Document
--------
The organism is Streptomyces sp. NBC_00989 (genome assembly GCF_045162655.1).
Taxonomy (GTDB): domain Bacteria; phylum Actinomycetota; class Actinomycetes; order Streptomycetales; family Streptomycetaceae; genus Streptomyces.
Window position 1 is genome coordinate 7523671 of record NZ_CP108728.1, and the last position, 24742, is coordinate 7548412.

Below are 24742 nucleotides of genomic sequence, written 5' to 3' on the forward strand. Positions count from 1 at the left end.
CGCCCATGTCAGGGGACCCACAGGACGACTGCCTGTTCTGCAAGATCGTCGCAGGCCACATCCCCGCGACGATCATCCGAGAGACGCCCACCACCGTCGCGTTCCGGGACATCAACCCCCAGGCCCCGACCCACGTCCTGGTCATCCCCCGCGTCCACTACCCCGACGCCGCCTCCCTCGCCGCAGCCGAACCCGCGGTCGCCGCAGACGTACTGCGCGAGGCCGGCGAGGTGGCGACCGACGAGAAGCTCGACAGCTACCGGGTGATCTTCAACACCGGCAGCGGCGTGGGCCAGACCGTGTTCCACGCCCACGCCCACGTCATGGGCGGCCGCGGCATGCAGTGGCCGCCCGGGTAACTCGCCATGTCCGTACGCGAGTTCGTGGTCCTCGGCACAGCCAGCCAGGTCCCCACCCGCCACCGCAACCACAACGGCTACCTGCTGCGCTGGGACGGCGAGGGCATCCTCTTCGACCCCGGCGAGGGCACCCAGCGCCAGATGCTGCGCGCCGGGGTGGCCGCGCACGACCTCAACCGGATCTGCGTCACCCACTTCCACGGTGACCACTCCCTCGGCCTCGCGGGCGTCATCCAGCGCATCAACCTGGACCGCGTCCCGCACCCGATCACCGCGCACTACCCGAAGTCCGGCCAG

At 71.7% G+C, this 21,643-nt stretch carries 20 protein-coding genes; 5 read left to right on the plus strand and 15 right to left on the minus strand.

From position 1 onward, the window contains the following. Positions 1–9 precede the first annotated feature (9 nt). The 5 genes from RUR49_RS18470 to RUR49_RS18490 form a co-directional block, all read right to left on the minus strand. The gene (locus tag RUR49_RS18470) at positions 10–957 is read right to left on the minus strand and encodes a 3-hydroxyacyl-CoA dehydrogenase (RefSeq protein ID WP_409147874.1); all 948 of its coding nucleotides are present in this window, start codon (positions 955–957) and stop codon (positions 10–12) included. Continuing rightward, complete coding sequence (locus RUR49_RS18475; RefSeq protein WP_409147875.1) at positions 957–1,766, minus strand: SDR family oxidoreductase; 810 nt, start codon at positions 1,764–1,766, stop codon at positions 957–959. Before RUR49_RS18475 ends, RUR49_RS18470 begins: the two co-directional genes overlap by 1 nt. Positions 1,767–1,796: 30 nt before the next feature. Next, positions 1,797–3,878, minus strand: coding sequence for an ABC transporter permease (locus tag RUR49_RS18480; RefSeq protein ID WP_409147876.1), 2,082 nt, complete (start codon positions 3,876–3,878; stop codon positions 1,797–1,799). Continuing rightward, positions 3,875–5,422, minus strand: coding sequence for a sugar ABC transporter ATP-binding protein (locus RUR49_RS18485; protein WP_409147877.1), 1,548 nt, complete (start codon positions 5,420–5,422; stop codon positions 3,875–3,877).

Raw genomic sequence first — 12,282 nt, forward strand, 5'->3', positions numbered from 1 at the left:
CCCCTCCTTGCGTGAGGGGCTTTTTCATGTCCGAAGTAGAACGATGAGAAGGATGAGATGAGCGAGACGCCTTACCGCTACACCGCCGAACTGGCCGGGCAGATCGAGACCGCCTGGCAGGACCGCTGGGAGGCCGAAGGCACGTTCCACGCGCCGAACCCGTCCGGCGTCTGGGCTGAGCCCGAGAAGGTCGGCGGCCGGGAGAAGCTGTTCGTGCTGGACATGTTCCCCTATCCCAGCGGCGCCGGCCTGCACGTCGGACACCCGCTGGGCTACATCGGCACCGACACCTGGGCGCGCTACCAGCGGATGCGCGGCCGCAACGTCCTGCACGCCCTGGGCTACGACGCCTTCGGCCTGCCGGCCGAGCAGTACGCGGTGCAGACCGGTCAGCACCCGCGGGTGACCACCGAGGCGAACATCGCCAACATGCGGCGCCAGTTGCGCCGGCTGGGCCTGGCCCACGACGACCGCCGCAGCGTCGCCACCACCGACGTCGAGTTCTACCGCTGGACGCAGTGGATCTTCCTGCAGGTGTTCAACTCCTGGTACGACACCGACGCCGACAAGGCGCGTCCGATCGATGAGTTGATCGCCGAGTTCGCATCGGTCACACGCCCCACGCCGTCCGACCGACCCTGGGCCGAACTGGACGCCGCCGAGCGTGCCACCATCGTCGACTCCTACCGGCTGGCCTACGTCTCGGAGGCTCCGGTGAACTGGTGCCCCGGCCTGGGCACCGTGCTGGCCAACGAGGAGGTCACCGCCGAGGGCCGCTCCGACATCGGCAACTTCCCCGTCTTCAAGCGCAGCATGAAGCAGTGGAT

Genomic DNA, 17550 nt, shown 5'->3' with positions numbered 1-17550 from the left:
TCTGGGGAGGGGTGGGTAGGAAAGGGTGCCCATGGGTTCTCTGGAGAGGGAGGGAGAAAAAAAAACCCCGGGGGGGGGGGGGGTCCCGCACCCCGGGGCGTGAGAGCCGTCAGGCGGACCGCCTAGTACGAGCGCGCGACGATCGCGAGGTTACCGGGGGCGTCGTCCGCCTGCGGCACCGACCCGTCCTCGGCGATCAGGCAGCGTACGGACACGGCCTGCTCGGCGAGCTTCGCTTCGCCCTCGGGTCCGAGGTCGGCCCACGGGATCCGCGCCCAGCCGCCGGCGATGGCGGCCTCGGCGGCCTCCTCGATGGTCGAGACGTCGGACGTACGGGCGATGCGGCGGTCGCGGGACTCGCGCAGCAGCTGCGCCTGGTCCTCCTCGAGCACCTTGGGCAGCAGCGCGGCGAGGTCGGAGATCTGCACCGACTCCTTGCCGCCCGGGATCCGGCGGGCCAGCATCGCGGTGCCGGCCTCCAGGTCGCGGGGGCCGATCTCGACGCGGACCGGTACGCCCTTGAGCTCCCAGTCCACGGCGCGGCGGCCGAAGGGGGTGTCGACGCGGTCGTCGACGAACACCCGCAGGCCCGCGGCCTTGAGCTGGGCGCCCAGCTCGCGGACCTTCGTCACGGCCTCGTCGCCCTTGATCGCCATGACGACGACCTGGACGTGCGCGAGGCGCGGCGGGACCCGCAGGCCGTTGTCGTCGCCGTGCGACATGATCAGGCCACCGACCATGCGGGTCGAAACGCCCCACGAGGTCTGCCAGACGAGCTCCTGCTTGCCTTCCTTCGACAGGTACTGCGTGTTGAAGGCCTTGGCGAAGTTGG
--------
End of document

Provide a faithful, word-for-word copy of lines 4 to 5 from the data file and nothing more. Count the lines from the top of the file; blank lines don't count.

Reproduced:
Below are 24742 nucleotides of genomic sequence, written 5' to 3' on the forward strand. Positions count from 1 at the left end.
CGCCCATGTCAGGGGACCCACAGGACGACTGCCTGTTCTGCAAGATCGTCGCAGGCCACATCCCCGCGACGATCATCCGAGAGACGCCCACCACCGTCGCGTTCCGGGACATCAACCCCCAGGCCCCGACCCACGTCCTGGTCATCCCCCGCGTCCACTACCCCGACGCCGCCTCCCTCGCCGCAGCCGAACCCGCGGTCGCCGCAGACGTACTGCGCGAGGCCGGCGAGGTGGCGACCGACGAGAAGCTCGACAGCTACCGGGTGATCTTCAACACCGGCAGCGGCGTGGGCCAGACCGTGTTCCACGCCCACGCCCACGTCATGGGCGGCCGCGGCATGCAGTGGCCGCCCGGGTAACTCGCCATGTCCGTACGCGAGTTCGTGGTCCTCGGCACAGCCAGCCAGGTCCCCACCCGCCACCGCAACCACAACGGCTACCTGCTGCGCTGGGACGGCGAGGGCATCCTCTTCGACCCCGGCGAGGGCACCCAGCGCCAGATGCTGCGCGCCGGGGTGGCCGCGCACGACCTCAACCGGATCTGCGTCACCCACTTCCACGGTGACCACTCCCTCGGCCTCGCGGGCGTCATCCAGCGCATCAACCTGGACCGCGTCCCGCACCCGATCACCGCGCACTACCCGAAGTCCGGCCAG